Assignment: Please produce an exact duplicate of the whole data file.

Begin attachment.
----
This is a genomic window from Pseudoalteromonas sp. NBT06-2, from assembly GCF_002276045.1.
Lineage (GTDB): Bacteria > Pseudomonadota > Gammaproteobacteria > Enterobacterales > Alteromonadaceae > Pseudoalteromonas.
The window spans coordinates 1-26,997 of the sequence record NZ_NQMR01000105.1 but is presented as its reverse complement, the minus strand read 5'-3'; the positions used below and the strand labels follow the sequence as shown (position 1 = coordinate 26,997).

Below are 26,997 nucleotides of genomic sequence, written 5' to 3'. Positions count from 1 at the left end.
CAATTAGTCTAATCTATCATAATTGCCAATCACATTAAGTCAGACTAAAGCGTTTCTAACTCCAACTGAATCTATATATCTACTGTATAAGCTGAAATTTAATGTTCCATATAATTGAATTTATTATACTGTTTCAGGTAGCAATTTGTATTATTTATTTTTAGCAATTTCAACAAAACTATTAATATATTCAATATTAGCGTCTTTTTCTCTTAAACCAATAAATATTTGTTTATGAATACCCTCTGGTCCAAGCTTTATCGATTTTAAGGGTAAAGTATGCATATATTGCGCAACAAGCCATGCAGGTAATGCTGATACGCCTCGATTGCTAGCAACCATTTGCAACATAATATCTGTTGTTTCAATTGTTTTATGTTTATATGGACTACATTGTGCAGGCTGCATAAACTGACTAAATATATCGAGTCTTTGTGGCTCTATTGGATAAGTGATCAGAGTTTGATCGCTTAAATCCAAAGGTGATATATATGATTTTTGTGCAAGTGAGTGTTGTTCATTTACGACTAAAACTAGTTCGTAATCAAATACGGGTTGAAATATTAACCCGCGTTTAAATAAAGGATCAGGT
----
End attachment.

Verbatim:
This is a genomic window from Pseudoalteromonas sp. NBT06-2, from assembly GCF_002276045.1.
Lineage (GTDB): Bacteria > Pseudomonadota > Gammaproteobacteria > Enterobacterales > Alteromonadaceae > Pseudoalteromonas.
The window spans coordinates 1-26,997 of the sequence record NZ_NQMR01000105.1 but is presented as its reverse complement, the minus strand read 5'-3'; the positions used below and the strand labels follow the sequence as shown (position 1 = coordinate 26,997).

Below are 26,997 nucleotides of genomic sequence, written 5' to 3'. Positions count from 1 at the left end.
CAATTAGTCTAATCTATCATAATTGCCAATCACATTAAGTCAGACTAAAGCGTTTCTAACTCCAACTGAATCTATATATCTACTGTATAAGCTGAAATTTAATGTTCCATATAATTGAATTTATTATACTGTTTCAGGTAGCAATTTGTATTATTTATTTTTAGCAATTTCAACAAAACTATTAATATATTCAATATTAGCGTCTTTTTCTCTTAAACCAATAAATATTTGTTTATGAATACCCTCTGGTCCAAGCTTTATCGATTTTAAGGGTAAAGTATGCATATATTGCGCAACAAGCCATGCAGGTAATGCTGATACGCCTCGATTGCTAGCAACCATTTGCAACATAATATCTGTTGTTTCAATTGTTTTATGTTTATATGGACTACATTGTGCAGGCTGCATAAACTGACTAAATATATCGAGTCTTTGTGGCTCTATTGGATAAGTGATCAGAGTTTGATCGCTTAAATCCAAAGGTGATATATATGATTTTTGTGCAAGTGAGTGTTGTTCATTTACGACTAAAACTAGTTCGTAATCAAATACGGGTTGAAATATTAACCCGCGTTTAAATAAAGGATCAGGT